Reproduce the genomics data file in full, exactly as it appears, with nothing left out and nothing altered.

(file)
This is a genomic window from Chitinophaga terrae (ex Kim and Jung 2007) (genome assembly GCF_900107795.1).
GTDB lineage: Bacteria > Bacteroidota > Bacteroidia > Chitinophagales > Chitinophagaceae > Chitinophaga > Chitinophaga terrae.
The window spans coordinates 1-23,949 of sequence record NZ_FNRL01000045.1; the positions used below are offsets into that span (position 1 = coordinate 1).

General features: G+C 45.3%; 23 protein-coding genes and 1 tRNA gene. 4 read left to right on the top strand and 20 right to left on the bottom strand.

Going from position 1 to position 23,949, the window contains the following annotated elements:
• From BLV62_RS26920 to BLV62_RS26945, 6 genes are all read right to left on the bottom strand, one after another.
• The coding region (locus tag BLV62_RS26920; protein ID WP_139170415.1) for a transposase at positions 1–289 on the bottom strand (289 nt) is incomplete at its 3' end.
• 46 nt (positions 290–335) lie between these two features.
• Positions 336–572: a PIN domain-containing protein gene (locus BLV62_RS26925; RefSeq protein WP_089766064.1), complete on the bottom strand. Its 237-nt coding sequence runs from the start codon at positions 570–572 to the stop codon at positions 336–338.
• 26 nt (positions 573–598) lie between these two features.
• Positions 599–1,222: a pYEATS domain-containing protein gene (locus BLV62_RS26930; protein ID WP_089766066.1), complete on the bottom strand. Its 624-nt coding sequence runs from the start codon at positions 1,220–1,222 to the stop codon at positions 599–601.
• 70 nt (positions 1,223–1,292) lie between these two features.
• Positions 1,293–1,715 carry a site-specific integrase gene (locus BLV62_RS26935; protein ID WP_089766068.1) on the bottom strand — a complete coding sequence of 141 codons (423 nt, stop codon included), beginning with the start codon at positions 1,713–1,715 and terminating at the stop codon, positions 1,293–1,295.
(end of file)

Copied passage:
This is a genomic window from Chitinophaga terrae (ex Kim and Jung 2007) (genome assembly GCF_900107795.1).
GTDB lineage: Bacteria > Bacteroidota > Bacteroidia > Chitinophagales > Chitinophagaceae > Chitinophaga > Chitinophaga terrae.
The window spans coordinates 1-23,949 of sequence record NZ_FNRL01000045.1; the positions used below are offsets into that span (position 1 = coordinate 1).

General features: G+C 45.3%; 23 protein-coding genes and 1 tRNA gene. 4 read left to right on the top strand and 20 right to left on the bottom strand.

Going from position 1 to position 23,949, the window contains the following annotated elements:
• From BLV62_RS26920 to BLV62_RS26945, 6 genes are all read right to left on the bottom strand, one after another.
• The coding region (locus tag BLV62_RS26920; protein ID WP_139170415.1) for a transposase at positions 1–289 on the bottom strand (289 nt) is incomplete at its 3' end.
• 46 nt (positions 290–335) lie between these two features.
• Positions 336–572: a PIN domain-containing protein gene (locus BLV62_RS26925; RefSeq protein WP_089766064.1), complete on the bottom strand. Its 237-nt coding sequence runs from the start codon at positions 570–572 to the stop codon at positions 336–338.
• 26 nt (positions 573–598) lie between these two features.
• Positions 599–1,222: a pYEATS domain-containing protein gene (locus BLV62_RS26930; protein ID WP_089766066.1), complete on the bottom strand. Its 624-nt coding sequence runs from the start codon at positions 1,220–1,222 to the stop codon at positions 599–601.
• 70 nt (positions 1,223–1,292) lie between these two features.
• Positions 1,293–1,715 carry a site-specific integrase gene (locus BLV62_RS26935; protein ID WP_089766068.1) on the bottom strand — a complete coding sequence of 141 codons (423 nt, stop codon included), beginning with the start codon at positions 1,713–1,715 and terminating at the stop codon, positions 1,293–1,295.